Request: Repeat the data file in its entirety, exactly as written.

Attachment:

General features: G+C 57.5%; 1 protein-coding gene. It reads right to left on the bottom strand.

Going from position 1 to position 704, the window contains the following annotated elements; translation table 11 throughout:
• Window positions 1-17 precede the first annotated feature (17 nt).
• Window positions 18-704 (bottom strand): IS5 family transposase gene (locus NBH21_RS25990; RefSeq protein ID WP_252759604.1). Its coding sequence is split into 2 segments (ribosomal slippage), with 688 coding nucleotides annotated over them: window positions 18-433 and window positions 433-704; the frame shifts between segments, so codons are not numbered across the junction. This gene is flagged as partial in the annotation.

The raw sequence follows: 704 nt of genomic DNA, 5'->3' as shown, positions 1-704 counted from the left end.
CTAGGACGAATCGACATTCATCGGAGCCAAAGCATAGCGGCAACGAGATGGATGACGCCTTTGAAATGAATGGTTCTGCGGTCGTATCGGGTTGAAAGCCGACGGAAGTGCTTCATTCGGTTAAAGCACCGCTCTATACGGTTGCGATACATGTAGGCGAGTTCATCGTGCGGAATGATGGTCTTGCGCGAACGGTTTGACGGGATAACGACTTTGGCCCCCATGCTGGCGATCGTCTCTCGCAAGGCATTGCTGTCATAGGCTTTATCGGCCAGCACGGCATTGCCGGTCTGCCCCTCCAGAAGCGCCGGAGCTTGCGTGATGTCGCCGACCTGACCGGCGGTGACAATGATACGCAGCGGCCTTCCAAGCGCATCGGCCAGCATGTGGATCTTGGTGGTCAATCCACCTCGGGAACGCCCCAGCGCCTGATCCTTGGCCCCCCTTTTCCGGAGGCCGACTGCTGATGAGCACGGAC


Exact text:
General features: G+C 57.5%; 1 protein-coding gene. It reads right to left on the bottom strand.

Going from position 1 to position 704, the window contains the following annotated elements; translation table 11 throughout:
• Window positions 1-17 precede the first annotated feature (17 nt).
• Window positions 18-704 (bottom strand): IS5 family transposase gene (locus NBH21_RS25990; RefSeq protein ID WP_252759604.1). Its coding sequence is split into 2 segments (ribosomal slippage), with 688 coding nucleotides annotated over them: window positions 18-433 and window positions 433-704; the frame shifts between segments, so codons are not numbered across the junction. This gene is flagged as partial in the annotation.

The raw sequence follows: 704 nt of genomic DNA, 5'->3' as shown, positions 1-704 counted from the left end.
CTAGGACGAATCGACATTCATCGGAGCCAAAGCATAGCGGCAACGAGATGGATGACGCCTTTGAAATGAATGGTTCTGCGGTCGTATCGGGTTGAAAGCCGACGGAAGTGCTTCATTCGGTTAAAGCACCGCTCTATACGGTTGCGATACATGTAGGCGAGTTCATCGTGCGGAATGATGGTCTTGCGCGAACGGTTTGACGGGATAACGACTTTGGCCCCCATGCTGGCGATCGTCTCTCGCAAGGCATTGCTGTCATAGGCTTTATCGGCCAGCACGGCATTGCCGGTCTGCCCCTCCAGAAGCGCCGGAGCTTGCGTGATGTCGCCGACCTGACCGGCGGTGACAATGATACGCAGCGGCCTTCCAAGCGCATCGGCCAGCATGTGGATCTTGGTGGTCAATCCACCTCGGGAACGCCCCAGCGCCTGATCCTTGGCCCCCCTTTTCCGGAGGCCGACTGCTGATGAGCACGGAC